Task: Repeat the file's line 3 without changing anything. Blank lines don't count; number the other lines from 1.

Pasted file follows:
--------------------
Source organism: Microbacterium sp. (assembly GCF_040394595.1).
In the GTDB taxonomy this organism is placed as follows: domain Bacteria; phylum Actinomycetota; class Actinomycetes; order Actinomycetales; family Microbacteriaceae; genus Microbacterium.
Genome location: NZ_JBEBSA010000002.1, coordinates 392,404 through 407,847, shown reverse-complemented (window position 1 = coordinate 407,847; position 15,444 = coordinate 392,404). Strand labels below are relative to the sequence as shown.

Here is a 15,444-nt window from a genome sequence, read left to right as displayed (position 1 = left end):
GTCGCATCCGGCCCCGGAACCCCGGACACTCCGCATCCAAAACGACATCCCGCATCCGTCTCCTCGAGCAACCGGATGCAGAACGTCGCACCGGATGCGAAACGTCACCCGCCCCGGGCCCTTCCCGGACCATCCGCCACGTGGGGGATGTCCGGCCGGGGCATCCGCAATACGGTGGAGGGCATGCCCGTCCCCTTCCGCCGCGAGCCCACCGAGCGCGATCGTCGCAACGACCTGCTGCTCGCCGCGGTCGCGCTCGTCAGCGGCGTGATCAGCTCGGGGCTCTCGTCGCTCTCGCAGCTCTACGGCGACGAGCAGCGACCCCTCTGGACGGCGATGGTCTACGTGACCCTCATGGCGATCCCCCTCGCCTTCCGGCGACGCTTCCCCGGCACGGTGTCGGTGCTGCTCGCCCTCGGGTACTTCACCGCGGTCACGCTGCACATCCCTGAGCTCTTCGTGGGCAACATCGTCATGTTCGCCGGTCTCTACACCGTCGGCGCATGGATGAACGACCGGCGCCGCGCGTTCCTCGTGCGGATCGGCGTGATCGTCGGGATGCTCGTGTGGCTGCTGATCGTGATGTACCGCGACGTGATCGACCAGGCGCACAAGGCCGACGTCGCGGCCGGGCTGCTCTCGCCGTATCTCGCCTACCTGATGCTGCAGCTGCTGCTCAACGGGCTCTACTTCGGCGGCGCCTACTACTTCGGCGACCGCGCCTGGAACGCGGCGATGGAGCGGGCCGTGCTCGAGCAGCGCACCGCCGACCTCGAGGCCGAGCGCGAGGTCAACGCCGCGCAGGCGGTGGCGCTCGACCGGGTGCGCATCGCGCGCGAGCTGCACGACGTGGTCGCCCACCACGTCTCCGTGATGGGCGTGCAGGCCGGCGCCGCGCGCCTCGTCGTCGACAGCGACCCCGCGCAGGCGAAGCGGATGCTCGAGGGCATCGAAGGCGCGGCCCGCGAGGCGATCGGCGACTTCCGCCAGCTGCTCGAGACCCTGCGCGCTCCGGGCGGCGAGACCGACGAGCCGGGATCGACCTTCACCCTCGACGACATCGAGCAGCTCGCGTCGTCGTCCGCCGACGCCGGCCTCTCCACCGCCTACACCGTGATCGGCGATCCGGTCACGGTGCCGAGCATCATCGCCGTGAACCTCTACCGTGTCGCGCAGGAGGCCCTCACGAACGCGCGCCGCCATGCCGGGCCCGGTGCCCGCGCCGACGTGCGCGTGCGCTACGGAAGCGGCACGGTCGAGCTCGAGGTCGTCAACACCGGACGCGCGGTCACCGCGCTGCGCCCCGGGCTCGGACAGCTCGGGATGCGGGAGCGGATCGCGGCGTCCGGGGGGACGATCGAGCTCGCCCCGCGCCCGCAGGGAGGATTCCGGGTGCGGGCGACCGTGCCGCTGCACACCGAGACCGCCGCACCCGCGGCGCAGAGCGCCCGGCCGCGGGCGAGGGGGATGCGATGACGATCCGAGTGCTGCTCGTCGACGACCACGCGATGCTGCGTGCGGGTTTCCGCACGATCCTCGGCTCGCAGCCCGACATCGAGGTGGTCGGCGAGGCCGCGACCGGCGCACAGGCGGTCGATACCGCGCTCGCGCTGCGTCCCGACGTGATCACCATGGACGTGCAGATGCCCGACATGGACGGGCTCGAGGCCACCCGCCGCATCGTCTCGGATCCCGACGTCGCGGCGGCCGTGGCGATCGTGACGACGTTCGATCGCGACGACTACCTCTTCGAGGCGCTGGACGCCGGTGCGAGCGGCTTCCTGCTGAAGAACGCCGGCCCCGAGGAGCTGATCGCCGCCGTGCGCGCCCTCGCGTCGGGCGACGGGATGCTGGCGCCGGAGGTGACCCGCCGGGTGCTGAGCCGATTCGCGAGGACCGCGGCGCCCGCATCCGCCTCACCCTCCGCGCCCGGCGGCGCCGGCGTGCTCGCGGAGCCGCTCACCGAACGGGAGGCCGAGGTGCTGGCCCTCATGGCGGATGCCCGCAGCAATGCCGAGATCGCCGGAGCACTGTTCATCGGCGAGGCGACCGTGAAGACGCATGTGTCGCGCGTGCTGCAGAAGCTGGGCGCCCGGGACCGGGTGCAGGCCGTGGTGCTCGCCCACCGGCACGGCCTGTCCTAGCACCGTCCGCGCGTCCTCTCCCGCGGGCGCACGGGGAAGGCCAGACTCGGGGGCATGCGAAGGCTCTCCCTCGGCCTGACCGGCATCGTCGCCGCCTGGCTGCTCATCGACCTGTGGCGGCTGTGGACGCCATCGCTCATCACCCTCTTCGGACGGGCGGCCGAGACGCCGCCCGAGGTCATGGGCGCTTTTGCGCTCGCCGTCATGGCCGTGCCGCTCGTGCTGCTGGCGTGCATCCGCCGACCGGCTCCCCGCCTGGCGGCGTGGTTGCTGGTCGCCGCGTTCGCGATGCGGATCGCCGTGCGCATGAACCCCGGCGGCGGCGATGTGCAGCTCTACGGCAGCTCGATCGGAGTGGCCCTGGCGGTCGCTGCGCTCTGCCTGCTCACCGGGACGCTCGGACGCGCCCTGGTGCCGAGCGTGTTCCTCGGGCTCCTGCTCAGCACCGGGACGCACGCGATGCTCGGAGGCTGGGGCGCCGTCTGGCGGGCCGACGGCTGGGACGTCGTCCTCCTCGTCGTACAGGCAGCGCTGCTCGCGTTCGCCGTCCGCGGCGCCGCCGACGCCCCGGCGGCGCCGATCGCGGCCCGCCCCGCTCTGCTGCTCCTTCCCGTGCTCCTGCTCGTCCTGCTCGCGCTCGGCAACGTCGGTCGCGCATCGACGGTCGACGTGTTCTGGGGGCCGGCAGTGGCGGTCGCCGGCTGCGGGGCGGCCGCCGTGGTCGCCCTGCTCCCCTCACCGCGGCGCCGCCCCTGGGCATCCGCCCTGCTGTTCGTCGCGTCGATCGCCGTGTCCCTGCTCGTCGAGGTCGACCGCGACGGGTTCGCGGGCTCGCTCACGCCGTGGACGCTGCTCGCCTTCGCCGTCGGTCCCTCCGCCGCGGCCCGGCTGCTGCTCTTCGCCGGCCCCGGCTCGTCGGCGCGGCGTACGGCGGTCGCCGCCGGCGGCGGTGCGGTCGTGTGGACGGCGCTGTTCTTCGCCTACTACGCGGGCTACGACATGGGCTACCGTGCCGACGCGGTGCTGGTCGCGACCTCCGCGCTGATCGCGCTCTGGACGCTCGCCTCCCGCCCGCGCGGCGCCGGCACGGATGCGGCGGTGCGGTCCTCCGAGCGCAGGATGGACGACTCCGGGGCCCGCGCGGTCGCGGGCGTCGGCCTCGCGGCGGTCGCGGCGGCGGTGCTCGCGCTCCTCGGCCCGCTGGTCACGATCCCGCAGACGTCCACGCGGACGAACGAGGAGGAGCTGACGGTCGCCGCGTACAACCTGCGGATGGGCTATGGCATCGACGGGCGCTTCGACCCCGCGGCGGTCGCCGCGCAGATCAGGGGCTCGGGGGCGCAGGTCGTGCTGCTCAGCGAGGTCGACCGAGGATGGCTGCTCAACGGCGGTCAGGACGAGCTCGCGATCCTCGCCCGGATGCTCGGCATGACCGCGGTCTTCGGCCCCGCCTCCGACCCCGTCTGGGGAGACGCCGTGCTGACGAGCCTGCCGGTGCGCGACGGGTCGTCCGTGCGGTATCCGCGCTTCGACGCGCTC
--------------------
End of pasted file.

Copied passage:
Genome location: NZ_JBEBSA010000002.1, coordinates 392,404 through 407,847, shown reverse-complemented (window position 1 = coordinate 407,847; position 15,444 = coordinate 392,404). Strand labels below are relative to the sequence as shown.